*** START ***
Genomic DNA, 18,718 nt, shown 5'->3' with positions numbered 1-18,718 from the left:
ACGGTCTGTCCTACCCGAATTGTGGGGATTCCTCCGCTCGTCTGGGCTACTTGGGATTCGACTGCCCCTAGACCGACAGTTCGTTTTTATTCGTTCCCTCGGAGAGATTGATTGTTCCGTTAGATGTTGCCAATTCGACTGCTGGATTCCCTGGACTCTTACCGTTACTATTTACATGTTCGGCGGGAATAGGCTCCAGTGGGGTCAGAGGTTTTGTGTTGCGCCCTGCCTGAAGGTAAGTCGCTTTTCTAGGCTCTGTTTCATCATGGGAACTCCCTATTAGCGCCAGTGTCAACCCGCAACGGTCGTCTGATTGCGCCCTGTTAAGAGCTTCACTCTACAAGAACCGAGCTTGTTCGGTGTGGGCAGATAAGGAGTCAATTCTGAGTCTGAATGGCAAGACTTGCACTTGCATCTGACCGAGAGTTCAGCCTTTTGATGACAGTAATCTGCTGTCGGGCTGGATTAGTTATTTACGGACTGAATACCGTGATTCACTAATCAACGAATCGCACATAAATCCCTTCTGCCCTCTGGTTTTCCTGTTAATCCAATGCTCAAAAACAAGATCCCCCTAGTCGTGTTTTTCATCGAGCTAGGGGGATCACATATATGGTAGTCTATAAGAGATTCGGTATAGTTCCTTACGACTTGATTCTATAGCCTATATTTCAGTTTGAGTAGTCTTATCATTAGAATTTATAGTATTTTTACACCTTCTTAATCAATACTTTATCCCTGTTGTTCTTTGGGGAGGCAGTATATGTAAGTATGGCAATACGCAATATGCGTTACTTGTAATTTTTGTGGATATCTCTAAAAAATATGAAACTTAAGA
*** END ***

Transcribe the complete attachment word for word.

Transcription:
Genomic DNA, 18,718 nt, shown 5'->3' with positions numbered 1-18,718 from the left:
ACGGTCTGTCCTACCCGAATTGTGGGGATTCCTCCGCTCGTCTGGGCTACTTGGGATTCGACTGCCCCTAGACCGACAGTTCGTTTTTATTCGTTCCCTCGGAGAGATTGATTGTTCCGTTAGATGTTGCCAATTCGACTGCTGGATTCCCTGGACTCTTACCGTTACTATTTACATGTTCGGCGGGAATAGGCTCCAGTGGGGTCAGAGGTTTTGTGTTGCGCCCTGCCTGAAGGTAAGTCGCTTTTCTAGGCTCTGTTTCATCATGGGAACTCCCTATTAGCGCCAGTGTCAACCCGCAACGGTCGTCTGATTGCGCCCTGTTAAGAGCTTCACTCTACAAGAACCGAGCTTGTTCGGTGTGGGCAGATAAGGAGTCAATTCTGAGTCTGAATGGCAAGACTTGCACTTGCATCTGACCGAGAGTTCAGCCTTTTGATGACAGTAATCTGCTGTCGGGCTGGATTAGTTATTTACGGACTGAATACCGTGATTCACTAATCAACGAATCGCACATAAATCCCTTCTGCCCTCTGGTTTTCCTGTTAATCCAATGCTCAAAAACAAGATCCCCCTAGTCGTGTTTTTCATCGAGCTAGGGGGATCACATATATGGTAGTCTATAAGAGATTCGGTATAGTTCCTTACGACTTGATTCTATAGCCTATATTTCAGTTTGAGTAGTCTTATCATTAGAATTTATAGTATTTTTACACCTTCTTAATCAATACTTTATCCCTGTTGTTCTTTGGGGAGGCAGTATATGTAAGTATGGCAATACGCAATATGCGTTACTTGTAATTTTTGTGGATATCTCTAAAAAATATGAAACTTAAGA